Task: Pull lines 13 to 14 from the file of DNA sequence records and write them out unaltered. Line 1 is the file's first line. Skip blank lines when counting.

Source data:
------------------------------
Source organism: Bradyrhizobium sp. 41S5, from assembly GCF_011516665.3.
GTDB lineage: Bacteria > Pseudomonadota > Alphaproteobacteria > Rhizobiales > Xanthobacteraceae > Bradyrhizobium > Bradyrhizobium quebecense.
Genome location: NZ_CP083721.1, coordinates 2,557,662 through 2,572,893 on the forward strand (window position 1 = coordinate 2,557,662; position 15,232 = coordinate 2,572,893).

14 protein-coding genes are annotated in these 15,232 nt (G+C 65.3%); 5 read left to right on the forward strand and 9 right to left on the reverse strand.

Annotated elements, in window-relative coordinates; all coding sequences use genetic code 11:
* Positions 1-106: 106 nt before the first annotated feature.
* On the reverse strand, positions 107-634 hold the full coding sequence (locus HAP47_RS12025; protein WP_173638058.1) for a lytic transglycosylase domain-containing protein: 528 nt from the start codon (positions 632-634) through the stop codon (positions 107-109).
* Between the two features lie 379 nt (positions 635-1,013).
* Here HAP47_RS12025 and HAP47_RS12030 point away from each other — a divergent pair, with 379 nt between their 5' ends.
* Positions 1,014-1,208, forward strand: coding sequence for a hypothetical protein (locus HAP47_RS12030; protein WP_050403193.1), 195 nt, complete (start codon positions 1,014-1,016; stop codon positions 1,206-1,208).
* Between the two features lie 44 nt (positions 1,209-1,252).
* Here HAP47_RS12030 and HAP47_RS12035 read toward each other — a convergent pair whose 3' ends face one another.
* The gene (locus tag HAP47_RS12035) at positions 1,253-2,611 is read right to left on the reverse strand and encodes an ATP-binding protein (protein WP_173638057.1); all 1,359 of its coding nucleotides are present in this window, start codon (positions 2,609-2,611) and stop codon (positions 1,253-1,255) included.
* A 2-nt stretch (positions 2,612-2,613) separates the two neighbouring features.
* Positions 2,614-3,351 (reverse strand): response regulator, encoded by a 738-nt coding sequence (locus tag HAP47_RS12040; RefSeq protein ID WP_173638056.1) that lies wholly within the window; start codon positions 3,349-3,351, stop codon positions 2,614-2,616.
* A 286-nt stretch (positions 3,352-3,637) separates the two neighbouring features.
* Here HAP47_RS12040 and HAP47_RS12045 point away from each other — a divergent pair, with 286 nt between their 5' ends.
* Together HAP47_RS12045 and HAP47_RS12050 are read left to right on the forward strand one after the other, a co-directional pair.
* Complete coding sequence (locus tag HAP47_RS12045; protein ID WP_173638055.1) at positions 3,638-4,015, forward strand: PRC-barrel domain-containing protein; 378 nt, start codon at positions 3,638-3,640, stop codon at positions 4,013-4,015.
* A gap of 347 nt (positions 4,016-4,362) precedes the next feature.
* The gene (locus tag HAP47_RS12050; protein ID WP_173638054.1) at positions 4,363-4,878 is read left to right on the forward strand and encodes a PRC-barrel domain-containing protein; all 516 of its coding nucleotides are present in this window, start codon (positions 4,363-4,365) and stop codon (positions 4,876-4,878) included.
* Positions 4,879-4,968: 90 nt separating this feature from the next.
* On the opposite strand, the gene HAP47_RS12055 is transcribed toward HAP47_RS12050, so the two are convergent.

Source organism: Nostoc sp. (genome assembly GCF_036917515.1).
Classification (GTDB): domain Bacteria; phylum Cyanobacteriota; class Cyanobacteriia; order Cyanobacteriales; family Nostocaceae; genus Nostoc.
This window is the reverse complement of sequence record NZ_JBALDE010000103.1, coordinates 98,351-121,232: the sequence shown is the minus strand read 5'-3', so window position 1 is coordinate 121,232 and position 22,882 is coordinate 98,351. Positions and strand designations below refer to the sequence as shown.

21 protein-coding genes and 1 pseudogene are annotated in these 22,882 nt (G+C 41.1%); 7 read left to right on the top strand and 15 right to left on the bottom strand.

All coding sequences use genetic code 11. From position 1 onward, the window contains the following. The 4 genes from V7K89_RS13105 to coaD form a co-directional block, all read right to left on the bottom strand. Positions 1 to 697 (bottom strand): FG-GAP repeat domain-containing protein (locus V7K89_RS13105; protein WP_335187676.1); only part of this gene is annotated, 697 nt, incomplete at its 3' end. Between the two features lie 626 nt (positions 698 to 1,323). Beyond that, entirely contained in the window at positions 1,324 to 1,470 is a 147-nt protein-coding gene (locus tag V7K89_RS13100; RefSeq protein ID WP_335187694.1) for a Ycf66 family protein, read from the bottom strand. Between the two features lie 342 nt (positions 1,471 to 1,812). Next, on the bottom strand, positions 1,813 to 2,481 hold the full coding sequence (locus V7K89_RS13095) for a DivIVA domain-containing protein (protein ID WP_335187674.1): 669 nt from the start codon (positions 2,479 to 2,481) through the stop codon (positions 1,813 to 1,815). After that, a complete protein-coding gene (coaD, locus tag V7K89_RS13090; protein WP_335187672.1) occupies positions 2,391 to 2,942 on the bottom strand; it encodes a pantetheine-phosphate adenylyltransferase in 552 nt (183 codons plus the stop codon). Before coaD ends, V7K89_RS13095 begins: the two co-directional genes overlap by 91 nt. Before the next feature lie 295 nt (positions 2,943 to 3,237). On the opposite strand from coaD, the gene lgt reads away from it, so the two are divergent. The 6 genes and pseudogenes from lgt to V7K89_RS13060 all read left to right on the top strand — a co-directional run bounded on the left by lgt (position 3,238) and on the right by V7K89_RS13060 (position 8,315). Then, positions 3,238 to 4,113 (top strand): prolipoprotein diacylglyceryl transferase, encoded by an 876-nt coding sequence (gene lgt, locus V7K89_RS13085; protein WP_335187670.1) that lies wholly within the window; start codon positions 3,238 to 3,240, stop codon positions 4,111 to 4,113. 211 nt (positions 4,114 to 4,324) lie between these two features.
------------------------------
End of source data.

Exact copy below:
* The gene (locus tag HAP47_RS12035) at positions 1,253-2,611 is read right to left on the reverse strand and encodes an ATP-binding protein (protein WP_173638057.1); all 1,359 of its coding nucleotides are present in this window, start codon (positions 2,609-2,611) and stop codon (positions 1,253-1,255) included.
* A 2-nt stretch (positions 2,612-2,613) separates the two neighbouring features.